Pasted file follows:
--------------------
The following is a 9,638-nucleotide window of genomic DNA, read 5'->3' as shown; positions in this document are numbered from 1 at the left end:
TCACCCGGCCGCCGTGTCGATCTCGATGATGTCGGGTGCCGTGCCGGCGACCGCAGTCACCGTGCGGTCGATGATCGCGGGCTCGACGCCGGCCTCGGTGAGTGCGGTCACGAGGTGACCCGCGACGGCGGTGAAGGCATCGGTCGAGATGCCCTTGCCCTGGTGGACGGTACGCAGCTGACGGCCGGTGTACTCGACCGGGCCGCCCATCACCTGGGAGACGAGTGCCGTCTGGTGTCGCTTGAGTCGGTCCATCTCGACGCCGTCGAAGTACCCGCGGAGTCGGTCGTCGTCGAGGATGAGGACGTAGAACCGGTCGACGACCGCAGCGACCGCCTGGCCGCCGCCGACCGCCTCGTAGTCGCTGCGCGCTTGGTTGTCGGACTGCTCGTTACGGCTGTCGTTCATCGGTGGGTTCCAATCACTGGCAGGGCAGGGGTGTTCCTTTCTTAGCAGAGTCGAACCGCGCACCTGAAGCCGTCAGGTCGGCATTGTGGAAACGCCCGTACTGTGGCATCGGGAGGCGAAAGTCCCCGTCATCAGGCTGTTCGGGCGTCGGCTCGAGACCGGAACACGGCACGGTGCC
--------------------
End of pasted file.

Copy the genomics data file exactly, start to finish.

The following is a 9,638-nucleotide window of genomic DNA, read 5'->3' as shown; positions in this document are numbered from 1 at the left end:
TCACCCGGCCGCCGTGTCGATCTCGATGATGTCGGGTGCCGTGCCGGCGACCGCAGTCACCGTGCGGTCGATGATCGCGGGCTCGACGCCGGCCTCGGTGAGTGCGGTCACGAGGTGACCCGCGACGGCGGTGAAGGCATCGGTCGAGATGCCCTTGCCCTGGTGGACGGTACGCAGCTGACGGCCGGTGTACTCGACCGGGCCGCCCATCACCTGGGAGACGAGTGCCGTCTGGTGTCGCTTGAGTCGGTCCATCTCGACGCCGTCGAAGTACCCGCGGAGTCGGTCGTCGTCGAGGATGAGGACGTAGAACCGGTCGACGACCGCAGCGACCGCCTGGCCGCCGCCGACCGCCTCGTAGTCGCTGCGCGCTTGGTTGTCGGACTGCTCGTTACGGCTGTCGTTCATCGGTGGGTTCCAATCACTGGCAGGGCAGGGGTGTTCCTTTCTTAGCAGAGTCGAACCGCGCACCTGAAGCCGTCAGGTCGGCATTGTGGAAACGCCCGTACTGTGGCATCGGGAGGCGAAAGTCCCCGTCATCAGGCTGTTCGGGCGTCGGCTCGAGACCGGAACACGGCACGGTGCC